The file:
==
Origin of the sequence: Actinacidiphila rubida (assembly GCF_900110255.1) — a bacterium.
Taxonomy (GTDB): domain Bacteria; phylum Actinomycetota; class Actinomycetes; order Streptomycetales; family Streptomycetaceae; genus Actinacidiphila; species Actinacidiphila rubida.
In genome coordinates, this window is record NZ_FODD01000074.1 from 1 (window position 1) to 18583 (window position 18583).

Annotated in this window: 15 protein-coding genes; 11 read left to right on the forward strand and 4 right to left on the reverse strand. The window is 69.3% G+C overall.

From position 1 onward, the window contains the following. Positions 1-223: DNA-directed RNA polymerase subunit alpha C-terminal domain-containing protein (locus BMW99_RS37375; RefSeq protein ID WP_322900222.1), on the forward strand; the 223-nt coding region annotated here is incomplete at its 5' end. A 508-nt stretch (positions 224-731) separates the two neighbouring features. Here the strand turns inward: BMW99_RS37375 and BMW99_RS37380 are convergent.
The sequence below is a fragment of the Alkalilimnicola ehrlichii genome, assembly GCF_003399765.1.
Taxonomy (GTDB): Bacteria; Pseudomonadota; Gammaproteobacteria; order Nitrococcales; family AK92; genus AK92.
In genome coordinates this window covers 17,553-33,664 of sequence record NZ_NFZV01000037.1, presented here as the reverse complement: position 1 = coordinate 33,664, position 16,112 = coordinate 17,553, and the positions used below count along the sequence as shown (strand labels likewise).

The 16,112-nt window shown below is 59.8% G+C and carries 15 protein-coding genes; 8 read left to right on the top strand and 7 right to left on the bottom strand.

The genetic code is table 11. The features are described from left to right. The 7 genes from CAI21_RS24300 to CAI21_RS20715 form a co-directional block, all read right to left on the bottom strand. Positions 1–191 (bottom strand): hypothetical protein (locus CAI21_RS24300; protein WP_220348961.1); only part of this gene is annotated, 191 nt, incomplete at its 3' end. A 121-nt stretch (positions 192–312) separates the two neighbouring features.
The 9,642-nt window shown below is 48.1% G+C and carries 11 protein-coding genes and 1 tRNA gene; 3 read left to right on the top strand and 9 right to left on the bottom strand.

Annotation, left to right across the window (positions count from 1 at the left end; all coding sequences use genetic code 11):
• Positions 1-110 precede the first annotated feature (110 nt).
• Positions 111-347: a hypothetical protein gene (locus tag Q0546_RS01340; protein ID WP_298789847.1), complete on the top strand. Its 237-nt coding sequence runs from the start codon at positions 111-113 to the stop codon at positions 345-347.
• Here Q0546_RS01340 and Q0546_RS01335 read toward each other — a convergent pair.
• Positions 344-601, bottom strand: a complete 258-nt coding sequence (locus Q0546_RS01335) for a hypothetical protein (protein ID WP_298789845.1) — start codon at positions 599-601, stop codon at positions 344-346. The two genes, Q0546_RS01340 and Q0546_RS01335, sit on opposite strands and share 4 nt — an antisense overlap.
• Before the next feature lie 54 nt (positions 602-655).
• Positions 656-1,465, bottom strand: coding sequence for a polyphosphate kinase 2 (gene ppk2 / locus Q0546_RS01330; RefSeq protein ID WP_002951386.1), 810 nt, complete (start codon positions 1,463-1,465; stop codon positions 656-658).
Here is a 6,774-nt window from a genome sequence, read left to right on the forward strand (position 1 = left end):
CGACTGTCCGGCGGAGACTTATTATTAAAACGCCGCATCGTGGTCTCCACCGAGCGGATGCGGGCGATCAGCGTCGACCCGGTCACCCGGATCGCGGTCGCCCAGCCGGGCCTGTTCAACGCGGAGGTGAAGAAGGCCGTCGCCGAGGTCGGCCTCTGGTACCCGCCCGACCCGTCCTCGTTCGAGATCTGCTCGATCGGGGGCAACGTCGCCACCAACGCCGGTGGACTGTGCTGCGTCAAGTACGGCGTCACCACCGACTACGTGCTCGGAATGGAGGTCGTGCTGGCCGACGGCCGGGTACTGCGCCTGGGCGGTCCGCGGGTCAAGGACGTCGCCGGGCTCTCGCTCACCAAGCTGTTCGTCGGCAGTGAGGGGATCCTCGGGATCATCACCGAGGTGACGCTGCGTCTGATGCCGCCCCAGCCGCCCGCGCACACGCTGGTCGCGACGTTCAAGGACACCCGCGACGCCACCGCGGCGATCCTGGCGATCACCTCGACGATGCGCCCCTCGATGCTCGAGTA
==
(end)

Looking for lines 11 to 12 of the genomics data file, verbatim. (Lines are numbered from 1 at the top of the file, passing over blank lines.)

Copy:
The 9,642-nt window shown below is 48.1% G+C and carries 11 protein-coding genes and 1 tRNA gene; 3 read left to right on the top strand and 9 right to left on the bottom strand.

Annotation, left to right across the window (positions count from 1 at the left end; all coding sequences use genetic code 11):